1 Taugrel

Tldp Bash Conditional Assignment












modulo, or mod (returns the remainder of an integer division operation)

5/3 = 1, with remainder 2

This operator finds use in, among other things, generating numbers within a specific range (see Example 9-11 and Example 9-15) and formatting program output (see Example 27-16 and Example A-6). It can even be used to generate prime numbers, (see Example A-15). Modulo turns up surprisingly often in numerical recipes.

Example 8-1. Greatest common divisor


plus-equal (increment variable by a constant)

results in being incremented by .


minus-equal (decrement variable by a constant)


times-equal (multiply variable by a constant)

results in being multiplied by .


slash-equal (divide variable by a constant)


mod-equal (remainder of dividing variable by a constant)

Arithmetic operators often occur in an expr or let expression.

Example 8-2. Using Arithmetic Operations

7.1.1. General

At times you need to specify different courses of action to be taken in a shell script, depending on the success or failure of a command. The if construction allows you to specify such conditions.

The most compact syntax of the if command is:


The TEST-COMMAND list is executed, and if its return status is zero, the CONSEQUENT-COMMANDS list is executed. The return status is the exit status of the last command executed, or zero if no condition tested true.

The TEST-COMMAND often involves numerical or string comparison tests, but it can also be any command that returns a status of zero when it succeeds and some other status when it fails. Unary expressions are often used to examine the status of a file. If the argument to one of the primaries is of the form , then file descriptor "N" is checked. , and and their respective file descriptors may also be used for tests. Expressions used with if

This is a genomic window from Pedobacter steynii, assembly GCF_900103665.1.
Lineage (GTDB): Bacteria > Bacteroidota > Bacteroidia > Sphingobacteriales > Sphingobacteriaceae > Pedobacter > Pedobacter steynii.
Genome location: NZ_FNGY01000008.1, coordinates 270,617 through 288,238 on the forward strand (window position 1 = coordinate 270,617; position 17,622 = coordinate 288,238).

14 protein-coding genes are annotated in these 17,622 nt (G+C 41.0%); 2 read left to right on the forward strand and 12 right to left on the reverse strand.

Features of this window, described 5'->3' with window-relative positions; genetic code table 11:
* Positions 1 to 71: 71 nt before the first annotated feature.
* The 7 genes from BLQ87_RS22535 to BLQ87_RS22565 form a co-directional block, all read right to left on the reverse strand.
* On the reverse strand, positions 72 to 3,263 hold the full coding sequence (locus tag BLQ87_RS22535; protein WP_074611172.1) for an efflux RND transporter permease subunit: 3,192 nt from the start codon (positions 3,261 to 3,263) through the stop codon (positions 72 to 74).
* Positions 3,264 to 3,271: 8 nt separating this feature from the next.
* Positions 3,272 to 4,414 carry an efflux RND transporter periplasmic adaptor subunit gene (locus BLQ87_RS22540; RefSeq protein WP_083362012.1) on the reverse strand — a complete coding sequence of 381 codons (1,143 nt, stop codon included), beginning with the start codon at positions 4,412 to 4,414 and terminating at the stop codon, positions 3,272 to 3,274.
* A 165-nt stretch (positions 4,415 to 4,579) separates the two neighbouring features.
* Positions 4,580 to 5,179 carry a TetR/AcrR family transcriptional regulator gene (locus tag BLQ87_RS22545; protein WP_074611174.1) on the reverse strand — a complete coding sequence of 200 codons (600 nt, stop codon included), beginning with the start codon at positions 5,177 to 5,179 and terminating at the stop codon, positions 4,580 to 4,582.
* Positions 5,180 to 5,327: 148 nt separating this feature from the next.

The table below contains an overview of the so-called "primaries" that make up the TEST-COMMAND command or list of commands. These primaries are put between square brackets to indicate the test of a conditional expression.

Table 7-1. Primary expressions

[ ]True if exists.
[ ]True if exists and is a block-special file.
[ ]True if exists and is a character-special file.
[ ]True if exists and is a directory.
[ ]True if exists.
[ ]True if exists and is a regular file.
[ ]True if exists and its SGID bit is set.
[ ]True if exists and is a symbolic link.
[ ]True if exists and its sticky bit is set.
[ ]True if exists and is a named pipe (FIFO).
[ ]True if exists and is readable.
[ ]True if exists and has a size greater than zero.
[ ]True if file descriptor is open and refers to a terminal.
[ ]True if exists and its SUID (set user ID) bit is set.
[ ]True if exists and is writable.
[ ]True if exists and is executable.
[ ]True if exists and is owned by the effective user ID.
[ ]True if exists and is owned by the effective group ID.
[ ]True if exists and is a symbolic link.
[ ]True if exists and has been modified since it was last read.
[ ]True if exists and is a socket.
[ ]True if has been changed more recently than , or if exists and does not.
[ ]True if is older than , or is exists and does not.
[ ]True if and refer to the same device and inode numbers.
[ OPTIONNAME ]True if shell option "OPTIONNAME" is enabled.
STRING ]True of the length if "STRING" is zero.
STRING ] or [ STRING ]True if the length of "STRING" is non-zero.
[ STRING1 == STRING2 ] True if the strings are equal. "=" may be used instead of "==" for strict POSIX compliance.
[ STRING1 != STRING2 ] True if the strings are not equal.
[ STRING1 < STRING2 ] True if "STRING1" sorts before "STRING2" lexicographically in the current locale.